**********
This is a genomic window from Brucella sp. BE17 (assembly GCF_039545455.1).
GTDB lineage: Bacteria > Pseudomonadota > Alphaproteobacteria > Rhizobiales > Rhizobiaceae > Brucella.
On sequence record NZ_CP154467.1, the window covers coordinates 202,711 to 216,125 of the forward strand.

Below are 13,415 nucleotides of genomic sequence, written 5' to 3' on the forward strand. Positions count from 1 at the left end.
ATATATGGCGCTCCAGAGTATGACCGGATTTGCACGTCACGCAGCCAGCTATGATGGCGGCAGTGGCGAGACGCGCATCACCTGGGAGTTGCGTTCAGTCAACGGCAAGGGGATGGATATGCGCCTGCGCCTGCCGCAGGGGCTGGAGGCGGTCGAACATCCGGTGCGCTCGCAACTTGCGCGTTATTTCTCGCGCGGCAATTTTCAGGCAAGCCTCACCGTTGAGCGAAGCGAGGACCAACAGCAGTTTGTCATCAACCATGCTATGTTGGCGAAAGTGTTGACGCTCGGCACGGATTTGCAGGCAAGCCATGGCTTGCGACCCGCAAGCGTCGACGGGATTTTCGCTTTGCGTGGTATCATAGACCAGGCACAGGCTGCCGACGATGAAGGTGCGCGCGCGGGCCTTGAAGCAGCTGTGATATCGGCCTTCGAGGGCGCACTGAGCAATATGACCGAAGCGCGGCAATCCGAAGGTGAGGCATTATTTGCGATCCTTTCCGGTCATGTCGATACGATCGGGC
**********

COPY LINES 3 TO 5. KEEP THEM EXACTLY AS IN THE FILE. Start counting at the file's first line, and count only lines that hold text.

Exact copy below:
On sequence record NZ_CP154467.1, the window covers coordinates 202,711 to 216,125 of the forward strand.

Below are 13,415 nucleotides of genomic sequence, written 5' to 3' on the forward strand. Positions count from 1 at the left end.
ATATATGGCGCTCCAGAGTATGACCGGATTTGCACGTCACGCAGCCAGCTATGATGGCGGCAGTGGCGAGACGCGCATCACCTGGGAGTTGCGTTCAGTCAACGGCAAGGGGATGGATATGCGCCTGCGCCTGCCGCAGGGGCTGGAGGCGGTCGAACATCCGGTGCGCTCGCAACTTGCGCGTTATTTCTCGCGCGGCAATTTTCAGGCAAGCCTCACCGTTGAGCGAAGCGAGGACCAACAGCAGTTTGTCATCAACCATGCTATGTTGGCGAAAGTGTTGACGCTCGGCACGGATTTGCAGGCAAGCCATGGCTTGCGACCCGCAAGCGTCGACGGGATTTTCGCTTTGCGTGGTATCATAGACCAGGCACAGGCTGCCGACGATGAAGGTGCGCGCGCGGGCCTTGAAGCAGCTGTGATATCGGCCTTCGAGGGCGCACTGAGCAATATGACCGAAGCGCGGCAATCCGAAGGTGAGGCATTATTTGCGATCCTTTCCGGTCATGTCGATACGATCGGGC